Several technologies developed for the treatment of various diseases involve the use of devices fabricated from synthetic materials, such as polymers. Polymers used for these applications typically are hydrophobic and thus, refractory to cell adhesion and proliferation (a characteristic often considered undesirable in biomedical applications). Application-specific surface modifications can improve the performances of a device. Such surface modifications are typically performed using a wide array of techniques, including wet chemical processes, ion beams, ionizing radiations, flames and cold plasmas. This last approach has demonstrated significant industrial potential due to its versatility, efficiency and dry processing nature. Cold plasma-based processes are currently employed for many applications, such as the preparation of plasma-treated cell culture plates.
In the case of plasma surface modification for biomedical applications, the primary goal is generally to incorporate functional groups on the surface to enhance or deter its interactivity with foreign biomolecules. Previous reports have demonstrated the importance of specific nitrogen- and oxygen-containing functional groups such as amines, hydroxyls and carboxylic acids for stimulating cell adhesion and proliferation.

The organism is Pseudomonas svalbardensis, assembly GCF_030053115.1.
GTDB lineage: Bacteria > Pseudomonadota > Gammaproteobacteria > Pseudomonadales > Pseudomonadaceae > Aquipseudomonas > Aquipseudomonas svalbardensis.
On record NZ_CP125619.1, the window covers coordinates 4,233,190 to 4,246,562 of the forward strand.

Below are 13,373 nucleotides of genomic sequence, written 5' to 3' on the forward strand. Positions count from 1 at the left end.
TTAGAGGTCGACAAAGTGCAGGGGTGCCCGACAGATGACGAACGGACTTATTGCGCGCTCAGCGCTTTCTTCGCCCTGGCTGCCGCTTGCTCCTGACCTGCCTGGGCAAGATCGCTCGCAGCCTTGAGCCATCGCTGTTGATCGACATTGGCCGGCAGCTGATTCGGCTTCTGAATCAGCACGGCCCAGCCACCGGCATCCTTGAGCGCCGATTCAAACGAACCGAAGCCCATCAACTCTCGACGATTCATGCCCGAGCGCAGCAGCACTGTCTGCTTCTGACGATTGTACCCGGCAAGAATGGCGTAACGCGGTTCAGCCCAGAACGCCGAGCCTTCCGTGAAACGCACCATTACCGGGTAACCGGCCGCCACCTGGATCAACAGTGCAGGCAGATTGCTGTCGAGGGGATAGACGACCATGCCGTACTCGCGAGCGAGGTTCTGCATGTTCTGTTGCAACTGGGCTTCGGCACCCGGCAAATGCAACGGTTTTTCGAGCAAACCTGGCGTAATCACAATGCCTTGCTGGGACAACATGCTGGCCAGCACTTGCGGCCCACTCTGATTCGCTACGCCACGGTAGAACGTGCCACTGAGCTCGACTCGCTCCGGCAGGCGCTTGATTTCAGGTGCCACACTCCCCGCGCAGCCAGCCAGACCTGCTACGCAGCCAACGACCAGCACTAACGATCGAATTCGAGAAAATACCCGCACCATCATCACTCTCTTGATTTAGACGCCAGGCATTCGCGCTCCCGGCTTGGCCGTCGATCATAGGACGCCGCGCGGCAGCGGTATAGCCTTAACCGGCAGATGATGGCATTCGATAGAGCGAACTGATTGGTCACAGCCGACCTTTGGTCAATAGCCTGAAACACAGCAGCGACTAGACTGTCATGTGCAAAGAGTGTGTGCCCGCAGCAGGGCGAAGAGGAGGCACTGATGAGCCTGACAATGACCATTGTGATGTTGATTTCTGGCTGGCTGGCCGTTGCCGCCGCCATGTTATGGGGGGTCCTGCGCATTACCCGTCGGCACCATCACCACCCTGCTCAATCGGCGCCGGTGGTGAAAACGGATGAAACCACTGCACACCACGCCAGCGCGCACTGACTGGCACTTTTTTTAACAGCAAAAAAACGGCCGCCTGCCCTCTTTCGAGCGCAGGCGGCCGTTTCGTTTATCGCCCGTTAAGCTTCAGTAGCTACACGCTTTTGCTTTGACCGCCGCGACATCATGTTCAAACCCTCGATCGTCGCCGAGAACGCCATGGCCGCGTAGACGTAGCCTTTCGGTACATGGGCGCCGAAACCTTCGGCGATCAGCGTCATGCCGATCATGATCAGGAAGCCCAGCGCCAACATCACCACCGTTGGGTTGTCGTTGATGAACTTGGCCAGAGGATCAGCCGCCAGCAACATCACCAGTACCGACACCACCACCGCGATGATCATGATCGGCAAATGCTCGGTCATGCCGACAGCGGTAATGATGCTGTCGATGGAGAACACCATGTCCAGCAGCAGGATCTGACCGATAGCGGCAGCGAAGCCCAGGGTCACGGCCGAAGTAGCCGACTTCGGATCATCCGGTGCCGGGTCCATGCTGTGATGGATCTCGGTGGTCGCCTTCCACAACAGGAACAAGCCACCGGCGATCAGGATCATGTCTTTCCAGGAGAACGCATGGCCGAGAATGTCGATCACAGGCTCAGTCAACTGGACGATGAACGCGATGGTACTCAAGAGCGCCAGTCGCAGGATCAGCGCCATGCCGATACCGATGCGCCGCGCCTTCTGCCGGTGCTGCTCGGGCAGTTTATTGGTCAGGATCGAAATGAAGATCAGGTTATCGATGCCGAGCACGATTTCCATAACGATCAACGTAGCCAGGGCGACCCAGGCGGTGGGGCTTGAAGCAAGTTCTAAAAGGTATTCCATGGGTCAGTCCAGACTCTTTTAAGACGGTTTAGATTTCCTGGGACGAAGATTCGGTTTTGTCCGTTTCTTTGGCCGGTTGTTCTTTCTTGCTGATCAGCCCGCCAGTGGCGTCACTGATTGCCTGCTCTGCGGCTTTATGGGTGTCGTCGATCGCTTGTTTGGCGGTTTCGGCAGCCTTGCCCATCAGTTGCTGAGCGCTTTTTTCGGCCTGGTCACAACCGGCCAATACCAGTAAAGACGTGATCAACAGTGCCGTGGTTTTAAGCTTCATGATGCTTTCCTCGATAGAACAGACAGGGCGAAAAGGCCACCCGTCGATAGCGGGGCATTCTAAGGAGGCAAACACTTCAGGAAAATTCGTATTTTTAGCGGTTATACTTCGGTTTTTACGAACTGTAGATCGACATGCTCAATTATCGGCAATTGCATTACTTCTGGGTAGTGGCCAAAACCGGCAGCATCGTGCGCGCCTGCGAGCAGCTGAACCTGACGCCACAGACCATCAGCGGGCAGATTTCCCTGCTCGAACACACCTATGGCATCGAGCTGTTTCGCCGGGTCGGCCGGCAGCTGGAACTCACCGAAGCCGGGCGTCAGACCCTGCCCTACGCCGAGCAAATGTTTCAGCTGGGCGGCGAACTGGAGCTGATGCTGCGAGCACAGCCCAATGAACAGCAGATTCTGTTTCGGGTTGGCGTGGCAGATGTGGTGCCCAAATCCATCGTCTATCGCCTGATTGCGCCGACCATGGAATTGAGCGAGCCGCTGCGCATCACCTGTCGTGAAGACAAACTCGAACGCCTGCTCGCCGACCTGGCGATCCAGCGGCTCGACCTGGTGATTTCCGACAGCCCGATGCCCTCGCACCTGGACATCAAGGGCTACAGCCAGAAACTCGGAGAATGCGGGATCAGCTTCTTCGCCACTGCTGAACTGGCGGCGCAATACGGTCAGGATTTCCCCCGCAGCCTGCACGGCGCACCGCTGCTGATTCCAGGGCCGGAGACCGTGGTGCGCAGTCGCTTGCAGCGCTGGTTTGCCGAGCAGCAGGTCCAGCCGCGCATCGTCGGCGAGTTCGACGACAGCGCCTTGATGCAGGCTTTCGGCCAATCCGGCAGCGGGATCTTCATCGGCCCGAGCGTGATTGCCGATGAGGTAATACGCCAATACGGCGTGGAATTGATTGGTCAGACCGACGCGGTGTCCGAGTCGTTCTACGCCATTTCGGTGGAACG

I work on the development of functional thin organic coatings, prepared by cold plasma and vacuum ultraviolet processes aimed at biomedical applications. This field of research is increasingly active, on account of “cross-fertilization” between the health- and materials sciences. Although the development of deposition techniques continues to be an essential research avenue, it is also of equally utmost importance to develop characterization tools that will enable their successful application. By simultaneously obtaining data that can be used in the design and optimization of materials for various applications, those tools will encourage a multidisciplinary dialogue amongst chemists, engineers, physicists, biologists and physicians. My research program is anchored to the following areas of development: i) Development of coating technologies; ii) Development of surface analysis techniques and strategies; iii) Investigation of the cell-surface interactions; iv) Development of coatings and devices for biomedical applications.